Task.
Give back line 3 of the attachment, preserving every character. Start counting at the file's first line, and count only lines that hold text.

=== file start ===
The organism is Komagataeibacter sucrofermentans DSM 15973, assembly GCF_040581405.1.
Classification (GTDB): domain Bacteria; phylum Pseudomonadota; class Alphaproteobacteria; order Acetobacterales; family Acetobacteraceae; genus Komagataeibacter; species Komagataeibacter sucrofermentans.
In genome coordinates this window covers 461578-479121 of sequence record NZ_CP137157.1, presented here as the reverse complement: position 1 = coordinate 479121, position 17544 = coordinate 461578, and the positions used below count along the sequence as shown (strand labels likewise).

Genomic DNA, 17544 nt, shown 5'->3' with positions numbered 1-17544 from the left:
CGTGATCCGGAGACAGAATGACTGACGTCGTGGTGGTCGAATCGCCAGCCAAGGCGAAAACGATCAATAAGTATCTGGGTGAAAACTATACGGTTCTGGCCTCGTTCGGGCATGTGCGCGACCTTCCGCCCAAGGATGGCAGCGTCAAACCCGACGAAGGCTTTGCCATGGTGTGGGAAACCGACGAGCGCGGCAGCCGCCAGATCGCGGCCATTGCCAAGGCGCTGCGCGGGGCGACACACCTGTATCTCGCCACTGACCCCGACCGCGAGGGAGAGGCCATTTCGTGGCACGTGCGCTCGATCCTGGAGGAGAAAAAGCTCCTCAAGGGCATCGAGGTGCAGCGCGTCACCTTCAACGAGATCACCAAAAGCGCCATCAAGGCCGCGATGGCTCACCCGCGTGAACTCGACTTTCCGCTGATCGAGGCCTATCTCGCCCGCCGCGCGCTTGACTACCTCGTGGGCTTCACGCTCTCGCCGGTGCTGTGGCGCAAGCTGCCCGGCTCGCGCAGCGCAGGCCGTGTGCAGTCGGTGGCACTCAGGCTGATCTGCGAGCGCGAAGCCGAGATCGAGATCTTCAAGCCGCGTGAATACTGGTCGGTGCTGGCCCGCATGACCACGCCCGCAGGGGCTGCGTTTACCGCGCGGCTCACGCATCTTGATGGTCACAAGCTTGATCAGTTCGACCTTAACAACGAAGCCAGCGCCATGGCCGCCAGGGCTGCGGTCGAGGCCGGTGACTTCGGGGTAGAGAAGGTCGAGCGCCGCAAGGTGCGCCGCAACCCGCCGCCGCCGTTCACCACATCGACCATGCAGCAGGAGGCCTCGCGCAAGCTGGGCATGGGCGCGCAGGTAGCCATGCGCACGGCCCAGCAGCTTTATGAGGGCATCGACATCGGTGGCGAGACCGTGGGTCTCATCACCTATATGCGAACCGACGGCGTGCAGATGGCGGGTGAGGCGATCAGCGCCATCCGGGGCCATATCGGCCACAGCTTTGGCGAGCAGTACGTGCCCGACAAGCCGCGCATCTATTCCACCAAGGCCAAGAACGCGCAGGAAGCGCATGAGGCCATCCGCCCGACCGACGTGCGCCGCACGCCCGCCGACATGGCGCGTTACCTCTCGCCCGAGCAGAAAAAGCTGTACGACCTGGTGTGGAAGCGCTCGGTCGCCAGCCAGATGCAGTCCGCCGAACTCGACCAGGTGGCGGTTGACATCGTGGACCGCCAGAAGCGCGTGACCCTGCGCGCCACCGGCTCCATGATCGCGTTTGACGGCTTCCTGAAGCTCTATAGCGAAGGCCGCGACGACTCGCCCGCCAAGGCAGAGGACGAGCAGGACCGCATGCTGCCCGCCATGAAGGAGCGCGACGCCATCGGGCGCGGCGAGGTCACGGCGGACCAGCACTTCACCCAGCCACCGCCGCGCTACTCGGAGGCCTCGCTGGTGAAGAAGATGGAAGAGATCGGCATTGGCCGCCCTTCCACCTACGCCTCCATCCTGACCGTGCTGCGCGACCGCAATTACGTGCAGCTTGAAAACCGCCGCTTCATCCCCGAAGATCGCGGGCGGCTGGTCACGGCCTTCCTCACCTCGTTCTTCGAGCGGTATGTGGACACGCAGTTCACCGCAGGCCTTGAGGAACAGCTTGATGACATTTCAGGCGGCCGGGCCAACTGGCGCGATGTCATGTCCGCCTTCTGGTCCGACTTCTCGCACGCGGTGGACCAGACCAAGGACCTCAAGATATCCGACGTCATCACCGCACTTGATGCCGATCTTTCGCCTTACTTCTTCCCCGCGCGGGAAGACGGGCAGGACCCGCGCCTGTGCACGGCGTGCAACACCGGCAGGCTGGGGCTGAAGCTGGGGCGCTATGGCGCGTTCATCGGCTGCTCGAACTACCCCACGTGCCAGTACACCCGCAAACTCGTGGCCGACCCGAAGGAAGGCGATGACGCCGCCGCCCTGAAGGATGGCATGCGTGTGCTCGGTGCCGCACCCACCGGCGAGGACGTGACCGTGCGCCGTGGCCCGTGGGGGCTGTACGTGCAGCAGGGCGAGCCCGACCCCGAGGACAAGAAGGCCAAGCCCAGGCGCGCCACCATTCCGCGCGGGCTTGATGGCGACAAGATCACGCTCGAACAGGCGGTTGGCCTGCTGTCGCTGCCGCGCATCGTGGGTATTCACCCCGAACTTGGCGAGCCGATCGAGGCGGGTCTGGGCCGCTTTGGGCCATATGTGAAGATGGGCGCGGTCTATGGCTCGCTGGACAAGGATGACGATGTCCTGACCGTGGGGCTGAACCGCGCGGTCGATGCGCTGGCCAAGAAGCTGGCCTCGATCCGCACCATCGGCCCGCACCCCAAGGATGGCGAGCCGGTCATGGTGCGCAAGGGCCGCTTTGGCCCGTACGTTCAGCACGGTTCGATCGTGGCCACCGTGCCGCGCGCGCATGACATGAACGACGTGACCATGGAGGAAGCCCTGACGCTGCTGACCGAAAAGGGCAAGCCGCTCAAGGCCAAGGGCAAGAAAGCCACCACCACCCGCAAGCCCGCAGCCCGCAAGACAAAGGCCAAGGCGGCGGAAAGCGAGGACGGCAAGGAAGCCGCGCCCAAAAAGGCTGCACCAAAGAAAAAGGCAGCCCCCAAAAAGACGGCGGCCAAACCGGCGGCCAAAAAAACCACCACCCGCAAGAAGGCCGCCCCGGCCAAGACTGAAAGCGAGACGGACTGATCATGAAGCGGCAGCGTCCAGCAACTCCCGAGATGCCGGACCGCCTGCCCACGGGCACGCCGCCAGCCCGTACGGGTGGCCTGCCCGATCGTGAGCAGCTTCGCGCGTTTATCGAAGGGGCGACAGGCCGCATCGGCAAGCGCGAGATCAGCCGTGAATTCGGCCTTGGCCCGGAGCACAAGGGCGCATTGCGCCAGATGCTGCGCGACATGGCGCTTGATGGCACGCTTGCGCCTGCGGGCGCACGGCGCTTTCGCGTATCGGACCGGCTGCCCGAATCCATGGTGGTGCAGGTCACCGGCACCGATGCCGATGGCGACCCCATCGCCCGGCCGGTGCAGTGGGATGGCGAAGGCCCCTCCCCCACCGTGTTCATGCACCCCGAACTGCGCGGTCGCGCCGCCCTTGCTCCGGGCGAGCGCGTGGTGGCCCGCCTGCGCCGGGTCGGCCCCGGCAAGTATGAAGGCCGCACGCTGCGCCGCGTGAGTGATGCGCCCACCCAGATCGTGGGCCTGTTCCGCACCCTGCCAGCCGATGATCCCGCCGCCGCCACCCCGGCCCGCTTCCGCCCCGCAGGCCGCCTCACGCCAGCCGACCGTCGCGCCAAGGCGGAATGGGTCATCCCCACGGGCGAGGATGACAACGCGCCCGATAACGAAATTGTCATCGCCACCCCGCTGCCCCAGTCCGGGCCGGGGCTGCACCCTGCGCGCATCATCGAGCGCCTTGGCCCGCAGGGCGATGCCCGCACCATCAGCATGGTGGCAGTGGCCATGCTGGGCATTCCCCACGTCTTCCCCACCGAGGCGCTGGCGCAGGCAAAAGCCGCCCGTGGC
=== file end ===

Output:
In genome coordinates this window covers 461578-479121 of sequence record NZ_CP137157.1, presented here as the reverse complement: position 1 = coordinate 479121, position 17544 = coordinate 461578, and the positions used below count along the sequence as shown (strand labels likewise).